The Shi‘is in Lebanon: Between communal ‘asabiyya and Arab nationalism, 1908–21

  title={The Shi‘is in Lebanon: Between communal ‘asabiyya and Arab nationalism, 1908–21},
  author={Kais M. Firro},
  journal={Middle Eastern Studies},
  pages={535 - 550}
  • K. Firro
  • Published 1 July 2006
  • Sociology
  • Middle Eastern Studies
Like the Alawis, Druzes, Isma‘ilis and other Muslim religious communities of the Ottoman Empire, the Shi‘is in Jabal ‘Amil (the southern part of Modern Lebanon) and in the Biqa‘ constituted, until the end of the nineteenth century, a particularist religious community attached to its ‘asabiyya (esprit de corps or group solidarity). At the end of the nineteenth century, Christian and Sunni Muslim intellectuals in Syria and Lebanon began to elaborate proto-nationalist ideas to be transformed later…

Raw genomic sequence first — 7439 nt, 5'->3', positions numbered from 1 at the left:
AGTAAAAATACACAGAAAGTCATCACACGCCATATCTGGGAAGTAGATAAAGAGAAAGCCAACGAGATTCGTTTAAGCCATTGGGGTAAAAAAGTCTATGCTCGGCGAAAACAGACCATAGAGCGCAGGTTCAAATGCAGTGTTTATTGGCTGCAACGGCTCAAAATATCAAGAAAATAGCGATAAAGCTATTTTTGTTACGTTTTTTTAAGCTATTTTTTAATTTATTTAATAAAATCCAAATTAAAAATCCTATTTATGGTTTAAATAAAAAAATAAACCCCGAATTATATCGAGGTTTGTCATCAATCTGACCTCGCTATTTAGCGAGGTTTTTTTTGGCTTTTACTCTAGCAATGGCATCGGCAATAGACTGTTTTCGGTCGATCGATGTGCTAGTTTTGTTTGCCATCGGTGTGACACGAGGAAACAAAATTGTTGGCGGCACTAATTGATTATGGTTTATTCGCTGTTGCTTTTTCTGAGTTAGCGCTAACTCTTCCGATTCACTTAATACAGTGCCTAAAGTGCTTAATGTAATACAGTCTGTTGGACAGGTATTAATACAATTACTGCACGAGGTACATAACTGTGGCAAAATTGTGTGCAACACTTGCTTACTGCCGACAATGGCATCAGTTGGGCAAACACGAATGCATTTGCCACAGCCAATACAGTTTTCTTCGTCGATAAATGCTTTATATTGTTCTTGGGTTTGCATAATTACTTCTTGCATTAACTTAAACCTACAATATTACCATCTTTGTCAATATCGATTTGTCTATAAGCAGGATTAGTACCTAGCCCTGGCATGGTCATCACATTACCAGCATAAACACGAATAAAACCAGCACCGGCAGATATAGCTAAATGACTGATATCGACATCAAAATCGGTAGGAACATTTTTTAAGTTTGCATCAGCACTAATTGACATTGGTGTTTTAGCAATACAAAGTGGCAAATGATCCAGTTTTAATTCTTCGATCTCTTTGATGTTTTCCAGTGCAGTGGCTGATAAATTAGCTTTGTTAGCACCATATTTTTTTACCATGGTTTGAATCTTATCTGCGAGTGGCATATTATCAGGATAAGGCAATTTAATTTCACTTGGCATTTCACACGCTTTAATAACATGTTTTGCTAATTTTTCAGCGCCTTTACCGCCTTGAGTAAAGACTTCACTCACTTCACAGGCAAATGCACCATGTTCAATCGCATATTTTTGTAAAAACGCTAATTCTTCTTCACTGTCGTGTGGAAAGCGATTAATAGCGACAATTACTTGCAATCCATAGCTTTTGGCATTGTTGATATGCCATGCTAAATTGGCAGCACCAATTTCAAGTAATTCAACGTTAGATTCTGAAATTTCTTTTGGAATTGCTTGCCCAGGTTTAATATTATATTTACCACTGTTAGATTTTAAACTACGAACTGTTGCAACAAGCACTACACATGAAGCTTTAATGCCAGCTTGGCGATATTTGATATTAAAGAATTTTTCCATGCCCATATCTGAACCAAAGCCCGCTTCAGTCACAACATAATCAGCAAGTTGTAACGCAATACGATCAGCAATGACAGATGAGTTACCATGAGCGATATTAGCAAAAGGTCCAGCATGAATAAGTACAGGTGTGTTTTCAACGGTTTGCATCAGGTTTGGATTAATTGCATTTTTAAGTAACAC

3 Citations

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Shī'ī scholars from Jabal 'Āmil, the hill-country which lies inland from Ṣaydā and Ṣūr in southern Lebanon, claim that theirs is the oldest of all Shī'ī communities. They attribute its foundation to

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pp.150–51. See also Fayiad, Safahat, p.151; A.A.M. Shu‘ayb, Matalib Jabal ‘Amil, a-Wahda, al-Musawat fi Lubnan al-Kabir, 1900–1936 (The Demands of Mt

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On the al-‘Irfan intellectuals, their biography and literary activities see M.K. Makki, al-Haraka al- Fikriyya fi Jabal ‘Amil (Cultural Movement in Jabal ‘Amil) (Beirut: Dar al-Andalus

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